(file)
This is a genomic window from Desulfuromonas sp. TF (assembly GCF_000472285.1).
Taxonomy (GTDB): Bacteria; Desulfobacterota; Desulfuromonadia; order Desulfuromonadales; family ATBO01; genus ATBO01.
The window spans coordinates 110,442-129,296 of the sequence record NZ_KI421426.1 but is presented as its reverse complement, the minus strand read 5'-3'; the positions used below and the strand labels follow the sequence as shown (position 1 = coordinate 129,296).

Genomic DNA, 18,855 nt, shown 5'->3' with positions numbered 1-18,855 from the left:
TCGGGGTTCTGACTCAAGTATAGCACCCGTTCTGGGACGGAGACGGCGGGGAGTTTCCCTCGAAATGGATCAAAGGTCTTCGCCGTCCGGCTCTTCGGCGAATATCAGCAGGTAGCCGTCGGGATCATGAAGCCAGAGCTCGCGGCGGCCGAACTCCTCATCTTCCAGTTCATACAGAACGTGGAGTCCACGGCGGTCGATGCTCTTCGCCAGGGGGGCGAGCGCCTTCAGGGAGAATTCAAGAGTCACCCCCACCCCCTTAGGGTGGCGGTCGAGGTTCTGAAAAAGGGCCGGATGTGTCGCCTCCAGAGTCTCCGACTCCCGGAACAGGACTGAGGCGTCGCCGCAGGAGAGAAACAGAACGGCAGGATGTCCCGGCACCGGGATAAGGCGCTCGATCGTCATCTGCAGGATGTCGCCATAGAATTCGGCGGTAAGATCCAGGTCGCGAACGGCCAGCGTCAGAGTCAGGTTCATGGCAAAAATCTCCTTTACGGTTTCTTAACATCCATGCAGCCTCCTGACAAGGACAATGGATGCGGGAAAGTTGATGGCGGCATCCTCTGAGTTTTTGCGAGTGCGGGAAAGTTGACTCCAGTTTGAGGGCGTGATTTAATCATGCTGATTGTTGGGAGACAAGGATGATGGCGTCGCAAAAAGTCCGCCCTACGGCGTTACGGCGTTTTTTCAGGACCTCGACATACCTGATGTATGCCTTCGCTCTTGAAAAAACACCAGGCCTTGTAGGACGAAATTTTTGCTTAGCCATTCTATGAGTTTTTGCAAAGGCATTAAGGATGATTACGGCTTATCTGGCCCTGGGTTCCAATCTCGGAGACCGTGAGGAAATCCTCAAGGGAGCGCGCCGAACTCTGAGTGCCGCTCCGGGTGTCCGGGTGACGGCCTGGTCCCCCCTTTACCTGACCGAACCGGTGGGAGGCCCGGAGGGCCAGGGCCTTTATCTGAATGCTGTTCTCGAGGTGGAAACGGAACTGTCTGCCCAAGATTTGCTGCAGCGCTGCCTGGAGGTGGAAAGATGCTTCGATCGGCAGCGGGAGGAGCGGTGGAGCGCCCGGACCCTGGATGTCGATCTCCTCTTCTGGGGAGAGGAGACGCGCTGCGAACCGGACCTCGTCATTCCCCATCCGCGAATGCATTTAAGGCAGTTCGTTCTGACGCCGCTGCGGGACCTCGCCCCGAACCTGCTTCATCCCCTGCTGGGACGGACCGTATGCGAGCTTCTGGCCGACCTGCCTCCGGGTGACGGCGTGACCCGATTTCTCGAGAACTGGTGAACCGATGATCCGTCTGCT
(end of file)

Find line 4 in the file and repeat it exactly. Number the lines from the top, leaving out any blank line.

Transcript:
Genomic DNA, 18,855 nt, shown 5'->3' with positions numbered 1-18,855 from the left: